Gregory is more of an unknown, since I can’t find a second of Youtube footage on him and he was lightly recruited.  Nevertheless, a quick glance at his high school stats should ratchet up some excitement for Mount fans.  As a senior, Gregory averaged 20 points, 15 rebounds, and 5 blocks per game to help lead his team to a state championship.  While serving as Lancaster High’s big man, Gregory also exhibited a solid perimeter game, with the ability to knock down the outside jumper.  He’ll need to add muscle to his wiry frame, and when he does, his versatility and athleticism should compliment Graves’ game very well.  It’s easy to envision Graves and Gregory as the frontcourt of the future.

Rounding out the four man recruiting class is Texas native, Christian Crockett.  The 6-foot-6 Crockett was a key contributor (leading his team in rebounding) on a highly successful high school program.  Being part of winning program certainly has its value, but it’s tough to determine how successful Crockett will be at the next level.

Lastly, there are 3 players who sat out last season that are eligible to play this season.  The most important of the bunch is junior transfer, Sam Prescott.  2 seasons ago, Prescott led a 6 win Marist team in scoring at 11.4 ppg. It was hardly an efficient effort – Prescott had a pedestrian EFG% of 44.5% to go along with an assist-to-turnover ratio of 0.4.  Nonetheless, the 6-foot-3 shooting guard was moderately recruited out of high school, so there’s certainly some talent there.  A move from the MAAC to the NEC should benefit Prescott, and make him a valuable member of the Mount’s backcourt rotation.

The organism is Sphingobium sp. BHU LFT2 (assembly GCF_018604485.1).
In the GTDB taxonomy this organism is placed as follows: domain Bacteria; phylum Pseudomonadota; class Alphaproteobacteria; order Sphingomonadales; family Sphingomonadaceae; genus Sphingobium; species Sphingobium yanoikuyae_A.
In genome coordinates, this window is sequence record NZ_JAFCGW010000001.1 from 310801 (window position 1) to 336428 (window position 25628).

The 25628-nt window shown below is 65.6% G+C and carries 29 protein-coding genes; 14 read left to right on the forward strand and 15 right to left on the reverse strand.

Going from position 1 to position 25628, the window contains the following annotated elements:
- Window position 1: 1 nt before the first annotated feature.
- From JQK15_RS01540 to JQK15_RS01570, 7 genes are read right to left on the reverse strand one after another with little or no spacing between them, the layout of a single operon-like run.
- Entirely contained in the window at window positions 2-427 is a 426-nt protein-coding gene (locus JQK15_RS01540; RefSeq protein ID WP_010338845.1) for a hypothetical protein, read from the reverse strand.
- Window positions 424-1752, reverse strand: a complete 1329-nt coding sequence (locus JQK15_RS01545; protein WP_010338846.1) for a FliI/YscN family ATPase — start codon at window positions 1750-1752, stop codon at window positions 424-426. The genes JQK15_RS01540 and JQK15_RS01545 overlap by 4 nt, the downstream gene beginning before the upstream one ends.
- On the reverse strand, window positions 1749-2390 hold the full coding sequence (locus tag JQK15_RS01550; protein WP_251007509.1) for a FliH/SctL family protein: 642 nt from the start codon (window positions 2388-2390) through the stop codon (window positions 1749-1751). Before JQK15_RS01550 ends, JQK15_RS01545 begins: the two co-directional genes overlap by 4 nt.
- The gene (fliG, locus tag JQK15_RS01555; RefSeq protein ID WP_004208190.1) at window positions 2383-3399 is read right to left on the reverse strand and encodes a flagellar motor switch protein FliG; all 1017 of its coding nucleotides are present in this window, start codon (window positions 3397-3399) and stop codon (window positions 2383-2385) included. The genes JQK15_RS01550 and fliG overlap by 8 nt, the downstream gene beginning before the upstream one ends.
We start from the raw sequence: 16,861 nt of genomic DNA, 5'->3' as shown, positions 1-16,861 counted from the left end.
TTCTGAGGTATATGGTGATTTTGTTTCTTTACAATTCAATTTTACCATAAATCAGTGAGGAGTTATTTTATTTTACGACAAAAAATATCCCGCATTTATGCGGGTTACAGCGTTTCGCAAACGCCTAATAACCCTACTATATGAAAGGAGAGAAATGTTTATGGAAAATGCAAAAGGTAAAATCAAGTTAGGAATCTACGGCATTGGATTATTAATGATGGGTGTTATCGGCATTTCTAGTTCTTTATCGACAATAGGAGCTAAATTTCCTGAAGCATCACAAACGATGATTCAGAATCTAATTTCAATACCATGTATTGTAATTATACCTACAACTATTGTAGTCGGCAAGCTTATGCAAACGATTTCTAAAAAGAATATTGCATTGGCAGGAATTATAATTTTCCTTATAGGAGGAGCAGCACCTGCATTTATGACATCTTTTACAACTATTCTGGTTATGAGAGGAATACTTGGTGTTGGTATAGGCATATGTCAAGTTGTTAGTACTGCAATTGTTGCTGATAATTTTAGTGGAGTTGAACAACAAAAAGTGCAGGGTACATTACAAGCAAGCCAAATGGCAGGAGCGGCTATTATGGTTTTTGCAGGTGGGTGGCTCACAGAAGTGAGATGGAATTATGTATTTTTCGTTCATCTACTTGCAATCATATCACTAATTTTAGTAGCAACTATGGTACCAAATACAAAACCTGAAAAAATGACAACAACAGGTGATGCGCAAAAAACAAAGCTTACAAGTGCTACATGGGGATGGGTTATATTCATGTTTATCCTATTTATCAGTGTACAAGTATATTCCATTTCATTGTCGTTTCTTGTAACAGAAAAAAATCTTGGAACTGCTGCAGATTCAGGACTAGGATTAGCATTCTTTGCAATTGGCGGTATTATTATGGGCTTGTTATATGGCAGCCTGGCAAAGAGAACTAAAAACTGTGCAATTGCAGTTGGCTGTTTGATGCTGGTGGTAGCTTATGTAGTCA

The other 2 players shouldn’t garner as big of a role, with George Mason transfer Rashad Whack serving as a three-point specialist off the bench and red-shirt freshman Taylor Danaher as a big body off the bench.  Danaher is currently listed as 7-foot-0, 210 pounds, which as you could have guessed, is ridiculously skinny by college basketball standards.  For the Mount’s sake, I hope Danaher spent his red-shirt season doing the following four things – practicing hard, eating, lifting weights, and eating some more.

What a difference a year makes.  Last season, Robert Burke’s collection of scholarship freshmen (not including walk-on Kelvin Parker) hardly produced for the Mount.  This season, Christian’s 2012 recruiting class already has more projected upside and promise to out-produce Burke’s recruits, yet in fairness we’ll need to see this group play actual games.  Christian’s inaugural season running the sideline is the first step toward bringing Mount St. Mary’s back to respectability, to the level that Milan Brown had achieved before he left the program for Holy Cross.  Given Christian’s enthusiasm and impressive work ethic thus far, Mount fans will have more to cheer for at Knott Arena this season.  They can now cheer for their future, because it’s a lot brighter then it was a year ago.

Ryan Peters covers Northeast Conference men’s basketball on Big Apple Buckets and Pioneer Pride.  You can follow Ryan on Twitter @pioneer_pride